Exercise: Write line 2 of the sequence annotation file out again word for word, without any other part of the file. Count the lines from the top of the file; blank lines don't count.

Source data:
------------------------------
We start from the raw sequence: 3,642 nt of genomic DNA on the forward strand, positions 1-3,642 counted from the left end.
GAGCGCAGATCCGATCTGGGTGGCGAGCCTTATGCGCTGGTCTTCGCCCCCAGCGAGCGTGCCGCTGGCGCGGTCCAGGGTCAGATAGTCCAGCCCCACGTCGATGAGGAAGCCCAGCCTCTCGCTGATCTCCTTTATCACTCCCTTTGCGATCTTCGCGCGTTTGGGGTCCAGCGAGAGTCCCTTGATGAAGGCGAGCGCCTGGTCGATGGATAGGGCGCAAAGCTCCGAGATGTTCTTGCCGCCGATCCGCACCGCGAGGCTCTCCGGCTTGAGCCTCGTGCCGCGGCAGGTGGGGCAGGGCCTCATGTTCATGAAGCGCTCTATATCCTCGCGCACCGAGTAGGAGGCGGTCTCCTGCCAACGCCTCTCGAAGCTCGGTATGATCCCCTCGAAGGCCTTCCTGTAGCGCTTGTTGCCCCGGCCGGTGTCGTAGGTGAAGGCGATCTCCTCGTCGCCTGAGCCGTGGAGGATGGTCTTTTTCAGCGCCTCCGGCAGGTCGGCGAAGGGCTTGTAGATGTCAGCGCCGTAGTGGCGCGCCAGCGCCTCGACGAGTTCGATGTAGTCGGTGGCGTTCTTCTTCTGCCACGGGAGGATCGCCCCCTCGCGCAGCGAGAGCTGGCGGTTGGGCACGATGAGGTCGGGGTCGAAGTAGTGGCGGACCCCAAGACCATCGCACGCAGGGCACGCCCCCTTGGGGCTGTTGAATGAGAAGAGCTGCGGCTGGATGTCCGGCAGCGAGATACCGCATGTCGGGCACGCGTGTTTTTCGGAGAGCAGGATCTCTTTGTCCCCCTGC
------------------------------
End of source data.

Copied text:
GAGCGCAGATCCGATCTGGGTGGCGAGCCTTATGCGCTGGTCTTCGCCCCCAGCGAGCGTGCCGCTGGCGCGGTCCAGGGTCAGATAGTCCAGCCCCACGTCGATGAGGAAGCCCAGCCTCTCGCTGATCTCCTTTATCACTCCCTTTGCGATCTTCGCGCGTTTGGGGTCCAGCGAGAGTCCCTTGATGAAGGCGAGCGCCTGGTCGATGGATAGGGCGCAAAGCTCCGAGATGTTCTTGCCGCCGATCCGCACCGCGAGGCTCTCCGGCTTGAGCCTCGTGCCGCGGCAGGTGGGGCAGGGCCTCATGTTCATGAAGCGCTCTATATCCTCGCGCACCGAGTAGGAGGCGGTCTCCTGCCAACGCCTCTCGAAGCTCGGTATGATCCCCTCGAAGGCCTTCCTGTAGCGCTTGTTGCCCCGGCCGGTGTCGTAGGTGAAGGCGATCTCCTCGTCGCCTGAGCCGTGGAGGATGGTCTTTTTCAGCGCCTCCGGCAGGTCGGCGAAGGGCTTGTAGATGTCAGCGCCGTAGTGGCGCGCCAGCGCCTCGACGAGTTCGATGTAGTCGGTGGCGTTCTTCTTCTGCCACGGGAGGATCGCCCCCTCGCGCAGCGAGAGCTGGCGGTTGGGCACGATGAGGTCGGGGTCGAAGTAGTGGCGGACCCCAAGACCATCGCACGCAGGGCACGCCCCCTTGGGGCTGTTGAATGAGAAGAGCTGCGGCTGGATGTCCGGCAGCGAGATACCGCATGTCGGGCACGCGTGTTTTTCGGAGAGCAGGATCTCTTTGTCCCCCTGC